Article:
The Balancing Act
January 17, 2012
Story By Aly Heare
Good Morning Vietnam, and an early morning it is in Tram Chim National Park. But our tired eyes are instantly rewarded as we set off in our motorboat guiding us down the watery road system of the national park’s ‘backcountry.’ As the boat slips through the warm water birds explode upward with sudden swoops of their wings. We see kite hawks, egrets, cranes, king fishers, and hummingbirds with everything in-between, everything except the mascot of Tram Chim: the Sarus crane. The birds glide up and away from our obnoxious motor to the safety and solitude this park provides for all these magnificently winged creatures, and humankind alike.
Tram Chim transformed from a national reserve into a national park on December 29,1998. On that fateful day the park made a promise to both the government and the land to protect and preserve its wildlife while also honoring the history and culture of the Mekong Delta. The first half of the promise presented challenges aplenty, but the second half of the promise added an even greater complexity; the balancing act between conservation efforts and livelihood.
Tram Chim is now the proud home to 231 species of birds, 32 of which are listed in the Red Book (IUCN’s threatened species list). Every bird I see is a work of art but the real royalty of the park’s bird population is the Sarus crane. This magnificent species of crane is 1.8 meters tall, meaning it is slightly taller than my 5’9’’ stature. They are romanticized by their mating habit of having only one partner for a lifetime, a husband or wife if you will. If their partner were to pass away the Sarus crane would never remarry and some are even said to have died of a broken heart. Call it corny, but I for one love it. The Tram Chim is the cranes’ feeding ground from January to June, so we would have been extraordinarily lucky to have glimpsed one in the first place. Tram Chim is on the right path for fulfilling the first half of their promise, but what of the second part?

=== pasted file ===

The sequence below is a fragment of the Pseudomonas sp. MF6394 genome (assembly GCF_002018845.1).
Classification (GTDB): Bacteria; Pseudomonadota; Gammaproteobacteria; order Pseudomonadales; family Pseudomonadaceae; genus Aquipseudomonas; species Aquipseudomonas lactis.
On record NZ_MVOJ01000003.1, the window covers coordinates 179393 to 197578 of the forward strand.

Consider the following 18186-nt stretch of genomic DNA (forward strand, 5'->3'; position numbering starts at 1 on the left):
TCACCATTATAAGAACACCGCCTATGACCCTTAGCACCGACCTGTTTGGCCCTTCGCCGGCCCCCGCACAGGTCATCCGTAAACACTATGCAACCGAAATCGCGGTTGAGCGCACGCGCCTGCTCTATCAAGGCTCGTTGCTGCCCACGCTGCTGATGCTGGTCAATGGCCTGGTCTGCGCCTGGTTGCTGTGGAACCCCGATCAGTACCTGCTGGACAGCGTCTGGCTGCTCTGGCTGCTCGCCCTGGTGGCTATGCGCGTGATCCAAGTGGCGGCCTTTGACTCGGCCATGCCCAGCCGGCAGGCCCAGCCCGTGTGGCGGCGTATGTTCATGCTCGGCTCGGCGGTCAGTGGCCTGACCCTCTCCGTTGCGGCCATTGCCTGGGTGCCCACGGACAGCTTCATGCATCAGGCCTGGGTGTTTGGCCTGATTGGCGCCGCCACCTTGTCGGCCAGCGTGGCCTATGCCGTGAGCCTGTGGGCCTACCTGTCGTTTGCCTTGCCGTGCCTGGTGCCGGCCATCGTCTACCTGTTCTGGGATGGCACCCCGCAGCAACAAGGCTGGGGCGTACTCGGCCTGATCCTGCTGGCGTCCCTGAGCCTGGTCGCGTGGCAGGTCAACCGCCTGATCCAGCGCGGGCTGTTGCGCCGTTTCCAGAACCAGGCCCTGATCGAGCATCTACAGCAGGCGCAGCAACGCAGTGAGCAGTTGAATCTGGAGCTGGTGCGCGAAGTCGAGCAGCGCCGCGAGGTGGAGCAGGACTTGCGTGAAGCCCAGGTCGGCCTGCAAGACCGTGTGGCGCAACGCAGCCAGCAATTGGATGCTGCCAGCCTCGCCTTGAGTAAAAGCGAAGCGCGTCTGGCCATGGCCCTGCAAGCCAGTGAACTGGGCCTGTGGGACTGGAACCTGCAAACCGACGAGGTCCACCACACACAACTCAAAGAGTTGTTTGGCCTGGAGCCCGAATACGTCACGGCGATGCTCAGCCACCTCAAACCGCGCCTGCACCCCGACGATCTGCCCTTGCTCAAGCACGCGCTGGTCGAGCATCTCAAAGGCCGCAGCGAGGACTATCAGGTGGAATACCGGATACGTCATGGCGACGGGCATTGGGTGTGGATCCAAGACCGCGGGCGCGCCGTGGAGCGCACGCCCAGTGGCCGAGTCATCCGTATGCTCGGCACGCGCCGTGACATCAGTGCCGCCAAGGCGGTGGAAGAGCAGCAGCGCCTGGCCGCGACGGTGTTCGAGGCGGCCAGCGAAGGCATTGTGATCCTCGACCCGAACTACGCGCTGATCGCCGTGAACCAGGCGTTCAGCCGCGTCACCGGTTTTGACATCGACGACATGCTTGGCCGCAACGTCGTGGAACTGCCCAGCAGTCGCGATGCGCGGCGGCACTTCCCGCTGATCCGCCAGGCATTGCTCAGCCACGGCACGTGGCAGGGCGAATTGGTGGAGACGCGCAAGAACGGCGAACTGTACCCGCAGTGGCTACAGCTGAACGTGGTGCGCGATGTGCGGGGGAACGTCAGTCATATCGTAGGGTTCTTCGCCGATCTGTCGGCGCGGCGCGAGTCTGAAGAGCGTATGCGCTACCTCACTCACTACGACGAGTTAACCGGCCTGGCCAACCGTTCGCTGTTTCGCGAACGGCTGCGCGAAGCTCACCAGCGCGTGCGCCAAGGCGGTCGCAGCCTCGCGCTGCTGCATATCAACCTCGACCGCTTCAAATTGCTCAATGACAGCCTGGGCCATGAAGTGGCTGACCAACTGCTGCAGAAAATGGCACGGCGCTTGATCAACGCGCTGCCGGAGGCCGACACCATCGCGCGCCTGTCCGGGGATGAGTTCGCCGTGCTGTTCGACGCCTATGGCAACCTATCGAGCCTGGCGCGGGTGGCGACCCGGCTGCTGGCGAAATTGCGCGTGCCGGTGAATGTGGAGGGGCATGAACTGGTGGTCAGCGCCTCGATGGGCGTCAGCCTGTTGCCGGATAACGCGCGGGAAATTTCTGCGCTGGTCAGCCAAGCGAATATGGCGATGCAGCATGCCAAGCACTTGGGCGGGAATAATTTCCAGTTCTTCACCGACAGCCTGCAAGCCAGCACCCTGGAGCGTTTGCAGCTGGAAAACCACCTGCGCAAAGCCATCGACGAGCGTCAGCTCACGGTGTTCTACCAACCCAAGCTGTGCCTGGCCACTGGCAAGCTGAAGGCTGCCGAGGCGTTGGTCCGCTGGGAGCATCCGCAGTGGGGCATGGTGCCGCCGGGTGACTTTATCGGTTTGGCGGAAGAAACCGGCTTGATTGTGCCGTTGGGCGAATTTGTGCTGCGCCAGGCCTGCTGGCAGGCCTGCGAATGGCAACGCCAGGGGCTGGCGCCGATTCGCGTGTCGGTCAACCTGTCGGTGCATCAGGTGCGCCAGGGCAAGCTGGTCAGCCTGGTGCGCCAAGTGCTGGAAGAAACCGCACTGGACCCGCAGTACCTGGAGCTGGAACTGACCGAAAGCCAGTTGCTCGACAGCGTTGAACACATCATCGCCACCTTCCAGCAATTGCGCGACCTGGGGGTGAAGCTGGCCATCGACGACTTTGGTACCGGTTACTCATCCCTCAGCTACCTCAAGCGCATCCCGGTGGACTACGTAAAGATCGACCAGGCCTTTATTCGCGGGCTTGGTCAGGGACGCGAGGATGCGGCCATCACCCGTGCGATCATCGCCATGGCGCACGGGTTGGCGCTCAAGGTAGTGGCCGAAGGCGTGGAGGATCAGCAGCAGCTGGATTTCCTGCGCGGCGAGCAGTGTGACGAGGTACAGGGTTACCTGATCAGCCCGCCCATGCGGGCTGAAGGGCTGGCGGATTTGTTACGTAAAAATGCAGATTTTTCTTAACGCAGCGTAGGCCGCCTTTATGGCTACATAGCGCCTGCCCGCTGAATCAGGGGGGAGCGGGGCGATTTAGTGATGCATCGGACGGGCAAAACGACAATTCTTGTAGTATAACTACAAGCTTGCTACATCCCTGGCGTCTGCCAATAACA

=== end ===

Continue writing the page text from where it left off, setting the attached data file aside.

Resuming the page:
No national park is without the dilemma of people vs. nature and which should have a greater precedence when managing the needs of the park, Tram Chim is no exception. But they have taken a new perspective and have developed a system that implements the people into the internal workings of the park. For example, the local people are allowed to fish in the park, but to a limit. They are also encouraged to come into the park during a designated season to harvest last season’s dead grass. This practice then makes room for next seasons new growth, decreases fire danger, and the people gain a valuable asset in their mushroom cultivation practices. In this way the people of the surrounding community have gained a stake in the park and are more willing to help not hinders it betterment. Furthermore, a quick response team made up of the locals has been trained in fire management practices, due to the very serious threat of wild fire in the dry season. Tram Chim National Park, in my view, is an expert tight ropewalker in the balancing act between conversation and the peoples’ livelihoods.
So far in Tram Chim’s short life as a national park the two part promise has been kept. For I can see each half with my naked eye as I glide along the water lily and lotus flower filled waterways. I see the people in gilt of the little boy with the water buffalo on a leash washing itself in the water and I see conservation in the swoop and glide of the enormous wingspan of a heron. But most of all I see hope for the protected places of Vietnam and the escape they provide for the wild kingdom, human and animal alike.